Whitehorse Daily Star

Image title

Photo by Vince Fedoroff

DIFFICULT DECISIONS – Operators are trying to determine if it’s worth it for them to open this year, says Neil Hartling, chair of the Tourism Industry Association of Yukon.

Image title

Photo by Vince Fedoroff

CLIENTELE HAS EVAPORATED – Joel Hibbard, who owns Nahanni River Adventures and Canadian River Expeditions, is planning to cut his costs until 2021.

‘Operators feel like they’re sitting on death row’

During National Tourism Week, there is little to celebrate for the Yukon’s industry operators.

By Gabrielle Plonka on May 29, 2020

During National Tourism Week, there is little to celebrate for the Yukon’s industry operators.

“Most years, Tourism Week is a celebratory time when we talk about the value of tourism to the Yukon’s economy,” Neil Hartling, chair of the Tourism Industry Association of Yukon, told the Star Thursday.

National Tourism Week began last Sunday and will conclude this Sunday.

In previous years, Hartling would use Tourism Week to laud tourism as a driver of the territory’s GDP, bringing 500,000 visitors and $250 million to the economy every year.

This summer, COVID-19 and the Yukon border closures have halted travel and effectively cancelled the tourism season.

“I’ve described it as a wrecking ball crashing through a quarter-billion portion of the economy, and then I’ve also described it as a slow-motion train wreck,” Hartling said.

“Operators feel like they’re sitting on death row, waiting, potentially seeing the end coming up very quickly.”

As safety restrictions are incrementally relaxed by Dr. Brendan Hanley, the chief medical officer, nearly all businesses are permitted to open.

That doesn’t mean there will be clientele to serve, however, and the onus is on tourism operators to decide whether there will be enough business to warrant hiring staff and opening the doors.

“If they’re going to open, and there’s not going to be enough business for them … they would probably lose more money than they would make,” Hartling said.

“Operators now are trying to determine if it’s even worth it for them to open, because most of them run on very tight margins as it is.”

Many operators spend thousands of dollars on insurance, staff and vehicles, Hartling explained.

These fixed costs are currently covered by the Yukon government’s business relief program, a program that runs until July 23.

The relief program has already been extended once. Last week, Ranj Pillai, the minister of Economic Development, couldn’t say whether the program will be extended again, but added his department will continue to monitor the situation.

The uncertainty of that support is challenging for operators who are potentially facing 10 months without income – assuming the 2021 tourism season goes ahead.

Jesse Cooke, the owner of Husky Bus based in Dawson City, said his business will remain closed this summer.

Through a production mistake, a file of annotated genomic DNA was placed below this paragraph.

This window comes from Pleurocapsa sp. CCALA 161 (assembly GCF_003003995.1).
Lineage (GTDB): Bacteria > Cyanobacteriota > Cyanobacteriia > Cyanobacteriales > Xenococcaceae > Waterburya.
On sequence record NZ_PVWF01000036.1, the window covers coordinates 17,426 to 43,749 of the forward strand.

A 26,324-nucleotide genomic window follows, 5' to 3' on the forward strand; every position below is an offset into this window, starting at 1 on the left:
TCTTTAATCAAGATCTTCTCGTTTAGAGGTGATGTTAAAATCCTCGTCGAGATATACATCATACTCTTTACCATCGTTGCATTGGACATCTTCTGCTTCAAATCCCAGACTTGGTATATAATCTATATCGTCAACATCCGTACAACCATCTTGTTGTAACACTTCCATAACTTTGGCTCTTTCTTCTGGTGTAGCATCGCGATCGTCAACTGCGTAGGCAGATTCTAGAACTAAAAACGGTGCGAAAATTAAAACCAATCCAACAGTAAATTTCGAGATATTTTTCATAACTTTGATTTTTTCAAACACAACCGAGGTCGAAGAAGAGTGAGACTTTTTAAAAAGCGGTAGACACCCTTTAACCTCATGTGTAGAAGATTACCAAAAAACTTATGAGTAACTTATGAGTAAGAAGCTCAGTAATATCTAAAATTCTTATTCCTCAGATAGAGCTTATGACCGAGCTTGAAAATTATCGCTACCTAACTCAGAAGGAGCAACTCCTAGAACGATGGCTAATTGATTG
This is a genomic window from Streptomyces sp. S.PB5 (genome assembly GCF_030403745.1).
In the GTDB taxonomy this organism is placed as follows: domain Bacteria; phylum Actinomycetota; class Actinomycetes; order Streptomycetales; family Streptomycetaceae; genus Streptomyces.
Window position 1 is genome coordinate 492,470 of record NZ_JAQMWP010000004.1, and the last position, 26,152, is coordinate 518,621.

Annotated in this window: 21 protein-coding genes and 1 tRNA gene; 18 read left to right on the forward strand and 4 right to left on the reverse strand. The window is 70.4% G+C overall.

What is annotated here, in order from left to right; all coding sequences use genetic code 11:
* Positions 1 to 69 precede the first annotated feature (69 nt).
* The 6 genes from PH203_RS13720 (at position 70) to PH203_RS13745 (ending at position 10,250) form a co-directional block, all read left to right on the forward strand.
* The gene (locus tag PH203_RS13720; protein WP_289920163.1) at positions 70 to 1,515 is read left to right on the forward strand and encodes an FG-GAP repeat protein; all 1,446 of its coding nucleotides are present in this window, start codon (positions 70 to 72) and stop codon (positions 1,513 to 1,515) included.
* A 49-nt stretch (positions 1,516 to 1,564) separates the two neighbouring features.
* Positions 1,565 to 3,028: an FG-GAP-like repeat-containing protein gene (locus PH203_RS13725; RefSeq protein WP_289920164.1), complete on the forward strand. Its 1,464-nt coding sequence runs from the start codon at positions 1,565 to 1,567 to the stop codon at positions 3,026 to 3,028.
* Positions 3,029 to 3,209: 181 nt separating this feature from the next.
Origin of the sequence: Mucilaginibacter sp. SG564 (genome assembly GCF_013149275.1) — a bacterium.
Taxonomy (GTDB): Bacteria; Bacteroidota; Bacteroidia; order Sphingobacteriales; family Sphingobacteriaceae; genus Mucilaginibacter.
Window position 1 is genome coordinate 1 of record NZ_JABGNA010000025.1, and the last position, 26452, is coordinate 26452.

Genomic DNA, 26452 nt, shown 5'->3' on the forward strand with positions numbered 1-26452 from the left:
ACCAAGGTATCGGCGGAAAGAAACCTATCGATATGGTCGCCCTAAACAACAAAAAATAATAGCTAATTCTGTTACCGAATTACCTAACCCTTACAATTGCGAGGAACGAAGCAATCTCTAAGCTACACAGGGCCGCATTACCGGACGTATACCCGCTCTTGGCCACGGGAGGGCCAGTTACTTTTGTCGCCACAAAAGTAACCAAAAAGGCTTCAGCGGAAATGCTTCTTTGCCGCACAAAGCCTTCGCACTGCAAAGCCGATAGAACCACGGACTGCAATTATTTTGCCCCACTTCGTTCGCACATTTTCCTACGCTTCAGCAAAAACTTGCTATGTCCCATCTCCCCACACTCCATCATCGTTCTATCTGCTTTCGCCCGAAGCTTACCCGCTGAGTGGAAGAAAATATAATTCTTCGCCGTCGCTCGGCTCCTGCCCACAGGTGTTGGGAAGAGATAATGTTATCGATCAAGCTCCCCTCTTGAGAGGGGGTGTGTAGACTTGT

“We’re in austerity mode at the moment,” Cooke said.

Husky Bus offers transportation and tour packages, with the majority of traffic coming from Holland America cruise passengers.

Holland America cancelled all Alaska cruises earlier this month.

Cooke didn’t hire any seasonal staff this year and laid off one of two year-round employees.

He pulled the insurance off most of his vehicles and applied for government assistance programming. Now, he is looking to sell some vehicles and divest the company’s assets.

“When we do start again in 2021, it’s not to say we’re starting from scratch … but we’ll be starting very small again,” Cooke said.

He and one full-time staffer will spend this summer working on itineraries for 2021. That won’t generate any revenue for Husky Bus, but will hopefully poise the company for a successful season next summer.

“I’m putting all my eggs in one basket right now that we will see a recovery in 2021, and if we don’t, I’m really going to wish I had dismantled the business right now, as we speak,” Cooke said.

“If we do make it to June of 2021, and there is no recovery or a slow or painful one, I surely won’t succeed, and many of us won’t. We can really only do this once; we’ve only got one crack at this.”

Part of the uncertainty comes from the fact that even if the pandemic subsides over the next year, that doesn’t mean people will be ready or willing to travel.

Hartling said a recent survey of Americans found most people will wait at least 60 days before making travel plans after being told they’re free to do so.

Hartling hopes Yukoners will take the opportunity this summer to take tours, go on adventures and support local operators.

“This is the best time ever for Yukoners to visit the highlights of the Yukon, and see the things the rest of the world realizes are world class and has on their bucket list,” Hartling said.

Joel Hibbard, who owns Nahanni River Adventures and Canadian River Expeditions, said he hopes to see some local traffic this summer.

One challenge, though, is a lot of tourism operators provide expertise that Yukoners already have, and the pool of potential clientele is small.

“There’s a hundred tourism operators in the Yukon vying for the attention of 37,000 Yukoners, so there’s a lot of sharks in the water right now,” Hibbard said.

He’s preparing to hunker down and cut costs until 2021. He has taken a job at the hospital and his sister, who co-owns the business, is also looking for other work.

“We’re carrying debt, and have fixed costs that aren’t going anywhere, and we need to make sure we can pay our bills,” Hibbard said.

He called the federal government loan for businesses “a drop in the bucket” for owners potentially facing two years without income.

“We started planning for worst-case scenario in March: the loss of two seasons.”

Part of the challenge to opening up is respecting the wishes of First Nations communities along tour routes, many of which are not willing to see visitors any time soon.

“We operate in an area in the Nahanni, which is one of the big national parks in the N.W.T., and one of the villages there, Nahanni Butte, lost a lot of elders from the Spanish flu,” Hibbard said.